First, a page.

The father replied, “My son, you are always with me, and all I have is yours. Isn’t it right to join in the celebration and be happy? This is your brother we’re talking about. He was dead and is alive again; he was lost and is found again!”(1)
One of the most important parts of the story of Christ is the incarnation. God takes on flesh and moves into the neighborhood. Jesus invests himself in the story of the world in order to restore the world to the way it was. Hugh Halter writes in his new book Flesh, “The incarnation is a story of passion. God longed for everything to be back the way it was, and therefore He sent His Son Jesus to remedy the cycle of sin so that everything could be made new!” For most Christians, however, the importance of the incarnation ends with the ascension of Jesus. He was here in flesh, died, rose again, and then left. End of incarnation. Halter, however, writes Flesh to help us understand the lasting importance of Jesus’ incarnation into the world. The fact that Jesus came into the world and lived a human life has lasting significance not only terms of salvation, but also means a great deal for us still living a human life in this world. Not only does Jesus come to remedy the cycle of sin, but he comes to show us what it means to be human. Halter writes that Jesus did not only come to die, but he came to live. Many of us view, “Jesus through His death on the cross instead of His life in the neighborhood.”Continue reading →
What do we share with people when we share our faith with them? In his book Speaking of Jesus: The Art of Not-Evangelism, Carl Medearis argues that more often than not we are telling people about Christianity and not Jesus. At first it sounds a bit crazy that you could do this. How can someone tell about Christianity and not tell people about Jesus? Donald Miller proved that this is possible in his book Searching For God Knows What when he shared the Gospel with a group of Christian college students and left one thing out. He asked them what he left out, and they didn’t know. He left out Jesus. It’s possible to talk about our faith and forget the most important person. So often, we tell people about sin, the origin of the world, we present logical arguments for the existence of God and the supernatural, we may even tell them that Christianity offers freedom from sin and eternal life, but we can fail to introduce them to the person of Jesus Christ. continue reading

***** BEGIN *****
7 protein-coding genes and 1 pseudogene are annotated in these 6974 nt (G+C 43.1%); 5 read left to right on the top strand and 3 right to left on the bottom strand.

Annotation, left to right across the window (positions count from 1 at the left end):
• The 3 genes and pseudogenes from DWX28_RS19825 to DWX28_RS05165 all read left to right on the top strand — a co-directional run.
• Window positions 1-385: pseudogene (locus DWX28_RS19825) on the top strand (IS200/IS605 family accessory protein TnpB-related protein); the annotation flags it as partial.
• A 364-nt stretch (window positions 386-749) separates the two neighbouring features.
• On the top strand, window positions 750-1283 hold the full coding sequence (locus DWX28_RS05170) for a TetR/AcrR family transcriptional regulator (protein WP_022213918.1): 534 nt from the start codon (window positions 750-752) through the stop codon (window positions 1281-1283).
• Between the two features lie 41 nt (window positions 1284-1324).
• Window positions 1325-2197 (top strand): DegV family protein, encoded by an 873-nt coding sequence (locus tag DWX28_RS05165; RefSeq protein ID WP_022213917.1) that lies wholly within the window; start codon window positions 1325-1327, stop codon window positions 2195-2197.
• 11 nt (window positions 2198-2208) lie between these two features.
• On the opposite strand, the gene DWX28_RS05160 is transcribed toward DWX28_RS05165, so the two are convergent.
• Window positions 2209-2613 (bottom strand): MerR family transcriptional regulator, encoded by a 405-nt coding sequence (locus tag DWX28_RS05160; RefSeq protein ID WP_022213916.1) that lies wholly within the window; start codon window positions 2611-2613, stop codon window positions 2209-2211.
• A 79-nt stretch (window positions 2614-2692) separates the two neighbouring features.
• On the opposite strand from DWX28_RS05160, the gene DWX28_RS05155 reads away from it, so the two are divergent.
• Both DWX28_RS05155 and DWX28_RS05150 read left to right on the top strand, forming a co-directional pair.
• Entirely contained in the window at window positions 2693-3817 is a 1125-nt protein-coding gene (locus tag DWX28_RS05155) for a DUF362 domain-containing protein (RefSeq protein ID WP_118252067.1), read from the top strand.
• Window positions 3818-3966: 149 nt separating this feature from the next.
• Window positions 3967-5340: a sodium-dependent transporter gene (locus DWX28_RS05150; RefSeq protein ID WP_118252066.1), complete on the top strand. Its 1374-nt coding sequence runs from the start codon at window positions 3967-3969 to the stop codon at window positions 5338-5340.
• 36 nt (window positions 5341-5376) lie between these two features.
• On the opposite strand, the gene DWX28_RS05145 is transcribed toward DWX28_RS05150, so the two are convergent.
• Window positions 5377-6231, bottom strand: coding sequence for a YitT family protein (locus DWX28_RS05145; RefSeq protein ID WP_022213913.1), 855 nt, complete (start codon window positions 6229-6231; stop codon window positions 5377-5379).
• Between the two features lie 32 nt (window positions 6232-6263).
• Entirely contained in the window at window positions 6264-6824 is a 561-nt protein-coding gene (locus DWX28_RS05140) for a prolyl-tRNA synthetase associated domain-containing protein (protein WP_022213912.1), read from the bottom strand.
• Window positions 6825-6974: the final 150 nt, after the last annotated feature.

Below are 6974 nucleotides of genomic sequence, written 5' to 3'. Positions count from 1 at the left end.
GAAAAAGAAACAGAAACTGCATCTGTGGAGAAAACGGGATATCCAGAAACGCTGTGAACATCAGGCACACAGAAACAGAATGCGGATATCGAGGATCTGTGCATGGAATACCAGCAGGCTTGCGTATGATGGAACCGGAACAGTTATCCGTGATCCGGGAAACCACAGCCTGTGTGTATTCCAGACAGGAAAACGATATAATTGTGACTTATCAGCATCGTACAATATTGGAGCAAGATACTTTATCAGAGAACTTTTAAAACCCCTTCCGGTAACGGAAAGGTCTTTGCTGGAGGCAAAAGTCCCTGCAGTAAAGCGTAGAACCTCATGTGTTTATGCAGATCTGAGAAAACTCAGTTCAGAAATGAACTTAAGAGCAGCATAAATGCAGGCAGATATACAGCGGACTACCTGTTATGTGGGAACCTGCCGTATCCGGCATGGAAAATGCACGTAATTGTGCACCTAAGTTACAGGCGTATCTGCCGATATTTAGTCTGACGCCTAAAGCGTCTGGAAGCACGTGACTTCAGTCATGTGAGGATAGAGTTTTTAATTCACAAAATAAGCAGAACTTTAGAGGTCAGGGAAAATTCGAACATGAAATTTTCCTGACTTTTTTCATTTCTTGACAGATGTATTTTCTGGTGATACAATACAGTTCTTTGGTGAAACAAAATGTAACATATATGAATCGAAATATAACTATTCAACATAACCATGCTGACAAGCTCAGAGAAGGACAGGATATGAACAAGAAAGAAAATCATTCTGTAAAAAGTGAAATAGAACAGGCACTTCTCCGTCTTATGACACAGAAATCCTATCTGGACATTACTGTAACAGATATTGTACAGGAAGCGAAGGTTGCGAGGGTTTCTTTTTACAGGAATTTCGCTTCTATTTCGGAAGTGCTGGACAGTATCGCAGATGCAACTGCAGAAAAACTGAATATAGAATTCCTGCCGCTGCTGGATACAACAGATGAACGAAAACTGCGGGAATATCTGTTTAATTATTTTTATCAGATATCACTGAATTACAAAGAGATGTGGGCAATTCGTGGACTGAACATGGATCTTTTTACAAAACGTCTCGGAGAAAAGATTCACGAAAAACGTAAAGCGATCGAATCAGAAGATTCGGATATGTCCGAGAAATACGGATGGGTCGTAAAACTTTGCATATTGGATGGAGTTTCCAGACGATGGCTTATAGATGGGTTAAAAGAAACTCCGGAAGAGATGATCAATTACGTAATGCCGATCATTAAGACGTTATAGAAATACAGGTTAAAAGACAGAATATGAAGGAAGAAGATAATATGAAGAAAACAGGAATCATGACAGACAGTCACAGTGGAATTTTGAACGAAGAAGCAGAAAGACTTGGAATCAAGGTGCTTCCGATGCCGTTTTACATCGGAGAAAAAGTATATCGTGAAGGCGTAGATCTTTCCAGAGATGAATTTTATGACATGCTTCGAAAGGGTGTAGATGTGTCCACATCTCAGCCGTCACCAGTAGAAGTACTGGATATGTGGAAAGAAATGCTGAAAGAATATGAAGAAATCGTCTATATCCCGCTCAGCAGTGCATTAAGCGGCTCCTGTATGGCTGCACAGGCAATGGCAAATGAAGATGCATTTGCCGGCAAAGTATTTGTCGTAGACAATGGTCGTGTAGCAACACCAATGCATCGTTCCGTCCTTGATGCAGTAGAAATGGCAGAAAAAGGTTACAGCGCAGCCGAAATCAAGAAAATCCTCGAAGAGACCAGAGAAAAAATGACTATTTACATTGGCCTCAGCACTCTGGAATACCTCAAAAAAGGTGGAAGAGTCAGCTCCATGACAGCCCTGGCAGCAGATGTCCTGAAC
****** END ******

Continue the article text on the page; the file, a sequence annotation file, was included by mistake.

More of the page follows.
When I was in college, I read Jim & Casper Go to Church. If you’re not familiar with the book, Jim Henderson hires an atheist, Matt Casper, to travel the country with him to evaluate various churches. Jim did this because he was interested in the unfiltered opinion of someone who is not a Christian. What would the atheist think about Church? One Casper’s frequent questions was, “Is this really what Jesus told you to do?”
After reading this book, most people wanted to know if Casper ever got saved. From that question, Jim and Casper wrote a sequel called Saving Casper: A Christian and an Atheist Talk about Why We Need to Change the Conversion Conversation. While the two did their book tour, Matt, as you can imagine, received his fair share of people telling him that he was going to go to hell. On top of that, many treated him as if he were an enemy to the faith. Meanwhile, he’s not anti-religion or antagonistic toward Christians, even though some atheists are. He is an open-minded guy who likes to engage with people of different faith systems and doesn’t rule out the possibility of some day becoming a person of faith. continue reading…